Embers, though, is a live performance: concealed within the skull, its actors deliver their lines through microphones, their voices weaving into Eadie’s new sound design. Early on, Clancy had considered basing his sculpture on the architecture of Beckett’s own striking face, and it is tempting to look for the author in its features. To some extent, Pan Pan is doing something quite similar: introducing the audience into Beckett’s headspace.
When Quinn talks about Embers, he speaks mainly in terms of sound.
Beckett’s play is typically alert to the specifics and artificiality of its medium. Its protagonist, Henry, walks to a beach where the sea and the clop of horse hooves sound on cue or brusquely cut out. There, he addresses his dead father, who may have taken his own life in the sea (“We never found your body, you know, that held up probate an unconscionable time . . . ”), while memories of family, friends and writing surge and subside around him. The sea, evinced here by oddly serene waves of pink noise, is an elemental and thematic force, an agent of erosion, annihilation, forgetting.
‘The sea is a character’
“There’s a very definite idea in the original play, and in our version, that the sea is a character,” says Gavin Quinn, “but the sea kind of wipes out stories. It wipes out memories. It erodes everything and it washes over. We have to get the right balance so that it’s suggested through the ear rather than intellectually.”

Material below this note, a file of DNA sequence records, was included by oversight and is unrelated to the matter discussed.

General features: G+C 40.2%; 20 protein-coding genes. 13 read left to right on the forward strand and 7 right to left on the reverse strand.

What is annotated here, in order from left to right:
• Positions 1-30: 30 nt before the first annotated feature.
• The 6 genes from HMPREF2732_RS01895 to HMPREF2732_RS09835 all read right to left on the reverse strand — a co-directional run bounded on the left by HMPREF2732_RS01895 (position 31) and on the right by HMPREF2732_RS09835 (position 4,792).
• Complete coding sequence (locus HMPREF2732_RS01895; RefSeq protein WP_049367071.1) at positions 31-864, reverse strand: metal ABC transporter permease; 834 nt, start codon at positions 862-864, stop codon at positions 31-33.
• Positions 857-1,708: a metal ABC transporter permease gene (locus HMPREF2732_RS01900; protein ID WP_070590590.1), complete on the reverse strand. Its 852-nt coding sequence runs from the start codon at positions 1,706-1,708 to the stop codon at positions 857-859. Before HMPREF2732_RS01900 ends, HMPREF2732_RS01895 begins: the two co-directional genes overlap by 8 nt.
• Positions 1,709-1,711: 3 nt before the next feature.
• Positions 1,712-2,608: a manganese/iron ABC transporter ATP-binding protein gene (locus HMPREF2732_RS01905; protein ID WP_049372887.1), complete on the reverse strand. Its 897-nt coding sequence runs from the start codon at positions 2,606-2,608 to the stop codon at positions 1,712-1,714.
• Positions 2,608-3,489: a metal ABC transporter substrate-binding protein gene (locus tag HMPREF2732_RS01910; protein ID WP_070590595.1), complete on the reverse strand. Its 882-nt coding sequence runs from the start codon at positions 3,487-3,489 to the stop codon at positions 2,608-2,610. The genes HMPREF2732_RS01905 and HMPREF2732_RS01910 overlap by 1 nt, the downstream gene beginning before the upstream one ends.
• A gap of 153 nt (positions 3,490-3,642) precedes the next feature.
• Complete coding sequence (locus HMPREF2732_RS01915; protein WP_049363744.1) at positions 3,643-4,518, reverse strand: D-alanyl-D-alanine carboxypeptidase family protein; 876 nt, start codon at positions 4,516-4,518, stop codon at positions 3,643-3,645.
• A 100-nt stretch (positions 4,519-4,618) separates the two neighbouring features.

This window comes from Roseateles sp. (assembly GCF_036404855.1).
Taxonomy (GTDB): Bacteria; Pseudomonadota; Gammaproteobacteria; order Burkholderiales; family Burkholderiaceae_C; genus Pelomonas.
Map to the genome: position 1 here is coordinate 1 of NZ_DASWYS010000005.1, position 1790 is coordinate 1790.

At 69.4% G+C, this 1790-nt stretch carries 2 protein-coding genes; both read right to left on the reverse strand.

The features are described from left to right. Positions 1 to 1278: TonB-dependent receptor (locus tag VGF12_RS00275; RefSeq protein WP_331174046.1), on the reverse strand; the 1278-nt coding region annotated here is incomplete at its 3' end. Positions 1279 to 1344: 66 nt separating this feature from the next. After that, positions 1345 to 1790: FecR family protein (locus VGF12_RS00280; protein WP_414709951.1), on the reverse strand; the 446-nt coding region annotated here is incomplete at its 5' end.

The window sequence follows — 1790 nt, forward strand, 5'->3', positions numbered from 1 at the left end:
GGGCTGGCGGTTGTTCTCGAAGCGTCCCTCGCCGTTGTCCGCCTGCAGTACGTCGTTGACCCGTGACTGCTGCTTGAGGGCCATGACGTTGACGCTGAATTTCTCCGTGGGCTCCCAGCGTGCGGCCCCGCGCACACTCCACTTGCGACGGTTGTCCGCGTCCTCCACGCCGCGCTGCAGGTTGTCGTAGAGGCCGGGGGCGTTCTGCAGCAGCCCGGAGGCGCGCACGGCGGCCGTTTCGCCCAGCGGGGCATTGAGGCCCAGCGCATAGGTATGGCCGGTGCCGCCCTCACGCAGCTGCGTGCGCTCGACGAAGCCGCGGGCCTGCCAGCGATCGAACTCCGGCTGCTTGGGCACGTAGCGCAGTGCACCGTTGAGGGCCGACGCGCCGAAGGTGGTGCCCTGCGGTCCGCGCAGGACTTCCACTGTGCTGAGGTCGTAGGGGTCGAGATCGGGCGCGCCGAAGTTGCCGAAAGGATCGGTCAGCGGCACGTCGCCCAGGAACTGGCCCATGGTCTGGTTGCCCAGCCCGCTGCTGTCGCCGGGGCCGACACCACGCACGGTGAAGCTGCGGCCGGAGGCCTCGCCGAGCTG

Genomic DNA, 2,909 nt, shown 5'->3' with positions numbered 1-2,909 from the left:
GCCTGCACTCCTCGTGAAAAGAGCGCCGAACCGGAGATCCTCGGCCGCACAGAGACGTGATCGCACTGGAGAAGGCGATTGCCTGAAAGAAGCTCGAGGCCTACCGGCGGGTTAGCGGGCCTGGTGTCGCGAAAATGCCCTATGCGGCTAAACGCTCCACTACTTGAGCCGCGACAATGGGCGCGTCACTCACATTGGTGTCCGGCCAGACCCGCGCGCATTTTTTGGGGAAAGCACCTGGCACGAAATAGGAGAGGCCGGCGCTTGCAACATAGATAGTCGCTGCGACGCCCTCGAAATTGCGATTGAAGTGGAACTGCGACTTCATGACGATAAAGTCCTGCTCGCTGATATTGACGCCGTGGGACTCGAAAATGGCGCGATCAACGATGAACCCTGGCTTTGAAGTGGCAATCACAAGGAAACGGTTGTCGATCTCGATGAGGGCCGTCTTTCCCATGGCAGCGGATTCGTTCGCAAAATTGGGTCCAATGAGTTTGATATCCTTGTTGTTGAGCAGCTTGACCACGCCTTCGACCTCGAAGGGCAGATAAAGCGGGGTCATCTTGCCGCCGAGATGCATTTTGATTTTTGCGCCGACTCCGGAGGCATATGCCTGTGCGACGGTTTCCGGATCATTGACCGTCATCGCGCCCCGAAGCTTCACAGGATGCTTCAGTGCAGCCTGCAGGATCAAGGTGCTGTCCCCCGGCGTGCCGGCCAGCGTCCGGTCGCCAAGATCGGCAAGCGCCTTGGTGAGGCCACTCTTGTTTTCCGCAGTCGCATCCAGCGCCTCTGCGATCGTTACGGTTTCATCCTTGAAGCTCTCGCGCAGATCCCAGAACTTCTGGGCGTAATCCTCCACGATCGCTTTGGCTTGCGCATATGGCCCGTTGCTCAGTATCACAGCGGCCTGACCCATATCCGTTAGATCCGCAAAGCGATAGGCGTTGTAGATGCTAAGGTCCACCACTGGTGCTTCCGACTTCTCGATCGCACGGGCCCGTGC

Beckett rarely had a good word to say about companies that took liberties with his precision-tooled texts. “Permission was granted for a straight reading,” he wrote of the famously experimental New York company Mabou Mines, which staged his novella The Lost Ones in 1968 with a naked performer in a landscape of miniature models. “This sounds like a pretty crooked straight reading to me.”
When, at around the same time, Ingmar Bergman approached Beckett to film both All That Fall and Embers, the director was flatly denied.
In recent years, though, the Beckett estate has relaxed its attitude towards transpositions, most significantly with the Beckett on Film project in 2001. Recently we’ve seen Gare St Lazare Players establish itself as a sparing stage interpreter of Beckett’s prose work (it tackles Waiting For Godot at this year’s Dublin Theatre Festival), companies such as Company SJ and Blue Raincoat find new approaches to the work, while the new Happy Days Festival celebrates Beckett’s work and influences in indirect ways. We may now be experiencing a deregulation of the Beckett industry.
If Pan Pan has a reputation as iconoclasts – staging Shakespeare or Sophocles or Synge in radically rethought ways – Quinn expresses no desire to reconceive Beckett’s texts. This doesn’t quite make it reverent – Pan Pan’s productions of All That Fall and Embers have strikingly different approaches to creating a theatrical experience – but there’s nothing sneaky about its interpretations.